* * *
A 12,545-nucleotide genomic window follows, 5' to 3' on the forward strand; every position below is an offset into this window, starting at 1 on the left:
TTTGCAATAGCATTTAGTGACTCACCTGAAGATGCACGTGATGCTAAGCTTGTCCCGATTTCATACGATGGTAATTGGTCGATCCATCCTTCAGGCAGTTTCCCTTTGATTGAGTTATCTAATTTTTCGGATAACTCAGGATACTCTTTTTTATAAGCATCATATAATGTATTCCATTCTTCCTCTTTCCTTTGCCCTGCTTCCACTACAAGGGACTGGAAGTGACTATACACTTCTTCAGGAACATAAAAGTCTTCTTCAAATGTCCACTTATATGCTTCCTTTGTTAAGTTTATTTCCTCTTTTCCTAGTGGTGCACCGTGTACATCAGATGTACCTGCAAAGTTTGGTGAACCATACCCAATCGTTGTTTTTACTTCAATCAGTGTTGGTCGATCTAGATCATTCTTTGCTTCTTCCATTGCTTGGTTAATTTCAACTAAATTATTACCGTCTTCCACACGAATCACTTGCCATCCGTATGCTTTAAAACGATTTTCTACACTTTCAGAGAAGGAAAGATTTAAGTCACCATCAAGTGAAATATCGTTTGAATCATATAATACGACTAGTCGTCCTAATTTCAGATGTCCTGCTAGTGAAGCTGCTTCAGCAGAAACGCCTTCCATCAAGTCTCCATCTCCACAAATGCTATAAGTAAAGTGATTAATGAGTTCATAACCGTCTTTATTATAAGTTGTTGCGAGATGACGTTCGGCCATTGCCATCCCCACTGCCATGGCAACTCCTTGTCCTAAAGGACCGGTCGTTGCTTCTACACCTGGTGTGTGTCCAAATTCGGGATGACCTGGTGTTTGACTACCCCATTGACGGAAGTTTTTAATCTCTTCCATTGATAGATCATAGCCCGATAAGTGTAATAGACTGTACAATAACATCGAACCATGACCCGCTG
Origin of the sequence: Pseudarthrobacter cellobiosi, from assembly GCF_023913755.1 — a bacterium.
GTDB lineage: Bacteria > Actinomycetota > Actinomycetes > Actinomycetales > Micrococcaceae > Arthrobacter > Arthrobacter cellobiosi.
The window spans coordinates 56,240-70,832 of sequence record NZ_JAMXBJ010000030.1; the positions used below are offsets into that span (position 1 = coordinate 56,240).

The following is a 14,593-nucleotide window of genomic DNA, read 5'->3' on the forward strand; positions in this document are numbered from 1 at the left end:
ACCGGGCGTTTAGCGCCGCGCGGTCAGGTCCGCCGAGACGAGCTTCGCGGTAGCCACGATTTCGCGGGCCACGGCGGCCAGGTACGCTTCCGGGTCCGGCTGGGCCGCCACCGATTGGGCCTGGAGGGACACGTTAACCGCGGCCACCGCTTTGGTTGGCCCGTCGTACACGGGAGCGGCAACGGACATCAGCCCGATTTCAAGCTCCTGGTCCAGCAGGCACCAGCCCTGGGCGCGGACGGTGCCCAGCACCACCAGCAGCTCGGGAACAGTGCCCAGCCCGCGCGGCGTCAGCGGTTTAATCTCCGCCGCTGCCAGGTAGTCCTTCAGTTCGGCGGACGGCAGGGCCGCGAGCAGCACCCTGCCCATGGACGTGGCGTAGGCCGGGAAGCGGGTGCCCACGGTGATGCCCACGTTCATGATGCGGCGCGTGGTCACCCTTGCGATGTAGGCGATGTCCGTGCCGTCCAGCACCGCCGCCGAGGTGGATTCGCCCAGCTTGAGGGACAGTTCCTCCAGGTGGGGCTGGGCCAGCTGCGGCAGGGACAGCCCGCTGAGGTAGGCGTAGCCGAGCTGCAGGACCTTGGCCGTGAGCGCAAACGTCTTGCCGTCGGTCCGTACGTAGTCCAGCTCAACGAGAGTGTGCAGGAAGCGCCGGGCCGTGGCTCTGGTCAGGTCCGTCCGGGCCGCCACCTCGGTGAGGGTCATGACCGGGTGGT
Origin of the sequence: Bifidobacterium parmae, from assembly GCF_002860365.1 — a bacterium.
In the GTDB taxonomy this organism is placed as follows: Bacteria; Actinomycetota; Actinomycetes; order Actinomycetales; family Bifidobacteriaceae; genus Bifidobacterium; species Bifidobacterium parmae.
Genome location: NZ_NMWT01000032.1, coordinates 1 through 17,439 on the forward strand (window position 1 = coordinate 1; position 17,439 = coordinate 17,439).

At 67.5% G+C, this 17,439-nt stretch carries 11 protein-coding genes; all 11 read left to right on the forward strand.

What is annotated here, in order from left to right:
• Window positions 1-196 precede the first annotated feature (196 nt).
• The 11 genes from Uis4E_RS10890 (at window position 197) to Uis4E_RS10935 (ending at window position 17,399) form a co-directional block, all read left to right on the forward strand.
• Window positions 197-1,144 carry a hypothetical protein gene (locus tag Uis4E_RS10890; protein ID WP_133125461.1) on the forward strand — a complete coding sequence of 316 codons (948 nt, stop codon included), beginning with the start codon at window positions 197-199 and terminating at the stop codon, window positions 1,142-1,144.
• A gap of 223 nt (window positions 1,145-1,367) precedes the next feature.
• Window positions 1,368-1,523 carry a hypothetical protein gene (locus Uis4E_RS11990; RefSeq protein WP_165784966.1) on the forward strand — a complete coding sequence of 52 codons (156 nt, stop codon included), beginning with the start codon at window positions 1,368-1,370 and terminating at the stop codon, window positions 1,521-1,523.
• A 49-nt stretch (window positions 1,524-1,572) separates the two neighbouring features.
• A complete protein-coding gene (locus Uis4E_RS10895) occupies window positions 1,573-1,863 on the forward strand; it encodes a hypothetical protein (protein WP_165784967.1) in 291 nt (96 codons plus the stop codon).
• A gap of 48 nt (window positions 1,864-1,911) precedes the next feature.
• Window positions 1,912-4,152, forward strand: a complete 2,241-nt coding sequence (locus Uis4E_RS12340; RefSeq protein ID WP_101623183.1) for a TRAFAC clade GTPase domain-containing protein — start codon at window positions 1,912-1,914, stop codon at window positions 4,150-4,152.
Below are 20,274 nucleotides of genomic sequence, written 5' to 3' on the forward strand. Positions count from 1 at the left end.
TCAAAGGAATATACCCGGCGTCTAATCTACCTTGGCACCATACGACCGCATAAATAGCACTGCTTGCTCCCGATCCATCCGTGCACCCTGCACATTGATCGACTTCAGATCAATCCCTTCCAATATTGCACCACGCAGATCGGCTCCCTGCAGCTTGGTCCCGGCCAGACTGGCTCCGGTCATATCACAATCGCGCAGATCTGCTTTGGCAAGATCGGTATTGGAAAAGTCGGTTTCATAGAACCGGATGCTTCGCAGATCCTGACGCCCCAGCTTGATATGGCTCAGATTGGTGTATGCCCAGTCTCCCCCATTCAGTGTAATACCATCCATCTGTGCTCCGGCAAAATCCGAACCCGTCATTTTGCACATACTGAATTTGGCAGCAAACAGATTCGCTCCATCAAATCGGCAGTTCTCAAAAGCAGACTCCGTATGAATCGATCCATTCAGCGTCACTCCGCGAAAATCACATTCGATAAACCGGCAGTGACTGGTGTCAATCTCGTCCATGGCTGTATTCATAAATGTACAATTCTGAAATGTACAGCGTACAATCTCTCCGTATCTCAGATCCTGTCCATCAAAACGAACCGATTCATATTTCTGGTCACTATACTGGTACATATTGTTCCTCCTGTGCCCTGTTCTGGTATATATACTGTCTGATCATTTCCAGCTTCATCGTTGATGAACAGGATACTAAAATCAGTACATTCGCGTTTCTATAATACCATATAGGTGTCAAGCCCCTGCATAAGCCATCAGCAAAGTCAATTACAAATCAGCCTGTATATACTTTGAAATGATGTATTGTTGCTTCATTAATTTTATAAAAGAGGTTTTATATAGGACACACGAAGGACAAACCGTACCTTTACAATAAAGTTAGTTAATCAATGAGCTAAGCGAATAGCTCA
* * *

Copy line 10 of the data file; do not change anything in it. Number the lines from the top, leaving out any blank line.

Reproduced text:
Genome location: NZ_NMWT01000032.1, coordinates 1 through 17,439 on the forward strand (window position 1 = coordinate 1; position 17,439 = coordinate 17,439).